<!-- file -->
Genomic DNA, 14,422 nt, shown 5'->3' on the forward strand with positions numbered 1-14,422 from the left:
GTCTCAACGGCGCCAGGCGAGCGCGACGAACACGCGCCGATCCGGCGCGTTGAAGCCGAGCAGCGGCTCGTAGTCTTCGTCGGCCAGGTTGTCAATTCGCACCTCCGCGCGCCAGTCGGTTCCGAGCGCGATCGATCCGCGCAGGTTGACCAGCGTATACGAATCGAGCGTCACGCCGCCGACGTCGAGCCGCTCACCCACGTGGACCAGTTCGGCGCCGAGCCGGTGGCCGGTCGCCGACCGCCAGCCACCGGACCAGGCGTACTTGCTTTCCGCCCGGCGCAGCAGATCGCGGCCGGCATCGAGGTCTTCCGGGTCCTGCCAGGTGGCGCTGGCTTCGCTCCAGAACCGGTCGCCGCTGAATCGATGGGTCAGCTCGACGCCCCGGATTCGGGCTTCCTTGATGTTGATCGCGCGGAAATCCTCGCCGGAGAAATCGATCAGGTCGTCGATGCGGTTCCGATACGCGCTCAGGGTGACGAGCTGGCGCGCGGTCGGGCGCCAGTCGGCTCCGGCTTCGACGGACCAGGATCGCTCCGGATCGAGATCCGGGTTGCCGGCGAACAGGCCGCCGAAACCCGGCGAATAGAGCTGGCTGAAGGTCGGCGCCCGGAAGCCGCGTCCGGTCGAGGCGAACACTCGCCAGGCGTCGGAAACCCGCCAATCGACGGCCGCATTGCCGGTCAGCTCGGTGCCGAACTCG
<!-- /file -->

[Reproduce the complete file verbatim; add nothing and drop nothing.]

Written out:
Genomic DNA, 14,422 nt, shown 5'->3' on the forward strand with positions numbered 1-14,422 from the left:
GTCTCAACGGCGCCAGGCGAGCGCGACGAACACGCGCCGATCCGGCGCGTTGAAGCCGAGCAGCGGCTCGTAGTCTTCGTCGGCCAGGTTGTCAATTCGCACCTCCGCGCGCCAGTCGGTTCCGAGCGCGATCGATCCGCGCAGGTTGACCAGCGTATACGAATCGAGCGTCACGCCGCCGACGTCGAGCCGCTCACCCACGTGGACCAGTTCGGCGCCGAGCCGGTGGCCGGTCGCCGACCGCCAGCCACCGGACCAGGCGTACTTGCTTTCCGCCCGGCGCAGCAGATCGCGGCCGGCATCGAGGTCTTCCGGGTCCTGCCAGGTGGCGCTGGCTTCGCTCCAGAACCGGTCGCCGCTGAATCGATGGGTCAGCTCGACGCCCCGGATTCGGGCTTCCTTGATGTTGATCGCGCGGAAATCCTCGCCGGAGAAATCGATCAGGTCGTCGATGCGGTTCCGATACGCGCTCAGGGTGACGAGCTGGCGCGCGGTCGGGCGCCAGTCGGCTCCGGCTTCGACGGACCAGGATCGCTCCGGATCGAGATCCGGGTTGCCGGCGAACAGGCCGCCGAAACCCGGCGAATAGAGCTGGCTGAAGGTCGGCGCCCGGAAGCCGCGTCCGGTCGAGGCGAACACTCGCCAGGCGTCGGAAACCCGCCAATCGACGGCCGCATTGCCGGTCAGCTCGGTGCCGAACTCG